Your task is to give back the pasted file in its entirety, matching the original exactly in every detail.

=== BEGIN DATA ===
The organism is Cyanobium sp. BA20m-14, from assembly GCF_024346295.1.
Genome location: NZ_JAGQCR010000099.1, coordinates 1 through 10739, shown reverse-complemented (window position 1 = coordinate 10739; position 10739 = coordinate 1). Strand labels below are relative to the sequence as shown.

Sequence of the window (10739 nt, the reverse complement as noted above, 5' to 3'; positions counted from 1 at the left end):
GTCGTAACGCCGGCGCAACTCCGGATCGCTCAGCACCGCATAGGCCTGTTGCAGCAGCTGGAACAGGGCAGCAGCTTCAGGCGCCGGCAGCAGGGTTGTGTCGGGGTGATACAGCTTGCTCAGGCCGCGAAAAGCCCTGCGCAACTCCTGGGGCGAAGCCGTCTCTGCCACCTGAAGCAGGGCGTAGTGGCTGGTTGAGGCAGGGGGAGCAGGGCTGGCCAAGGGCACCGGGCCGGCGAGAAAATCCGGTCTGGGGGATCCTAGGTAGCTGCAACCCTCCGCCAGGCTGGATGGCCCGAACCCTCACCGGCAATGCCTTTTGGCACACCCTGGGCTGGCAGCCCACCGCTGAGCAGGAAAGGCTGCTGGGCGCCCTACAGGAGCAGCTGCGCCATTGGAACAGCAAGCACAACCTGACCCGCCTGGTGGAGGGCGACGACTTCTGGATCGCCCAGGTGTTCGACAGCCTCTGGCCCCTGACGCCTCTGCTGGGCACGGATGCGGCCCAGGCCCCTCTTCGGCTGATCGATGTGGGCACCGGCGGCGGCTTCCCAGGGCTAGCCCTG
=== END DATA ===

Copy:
The organism is Cyanobium sp. BA20m-14, from assembly GCF_024346295.1.
Genome location: NZ_JAGQCR010000099.1, coordinates 1 through 10739, shown reverse-complemented (window position 1 = coordinate 10739; position 10739 = coordinate 1). Strand labels below are relative to the sequence as shown.

Sequence of the window (10739 nt, the reverse complement as noted above, 5' to 3'; positions counted from 1 at the left end):
GTCGTAACGCCGGCGCAACTCCGGATCGCTCAGCACCGCATAGGCCTGTTGCAGCAGCTGGAACAGGGCAGCAGCTTCAGGCGCCGGCAGCAGGGTTGTGTCGGGGTGATACAGCTTGCTCAGGCCGCGAAAAGCCCTGCGCAACTCCTGGGGCGAAGCCGTCTCTGCCACCTGAAGCAGGGCGTAGTGGCTGGTTGAGGCAGGGGGAGCAGGGCTGGCCAAGGGCACCGGGCCGGCGAGAAAATCCGGTCTGGGGGATCCTAGGTAGCTGCAACCCTCCGCCAGGCTGGATGGCCCGAACCCTCACCGGCAATGCCTTTTGGCACACCCTGGGCTGGCAGCCCACCGCTGAGCAGGAAAGGCTGCTGGGCGCCCTACAGGAGCAGCTGCGCCATTGGAACAGCAAGCACAACCTGACCCGCCTGGTGGAGGGCGACGACTTCTGGATCGCCCAGGTGTTCGACAGCCTCTGGCCCCTGACGCCTCTGCTGGGCACGGATGCGGCCCAGGCCCCTCTTCGGCTGATCGATGTGGGCACCGGCGGCGGCTTCCCAGGGCTAGCCCTG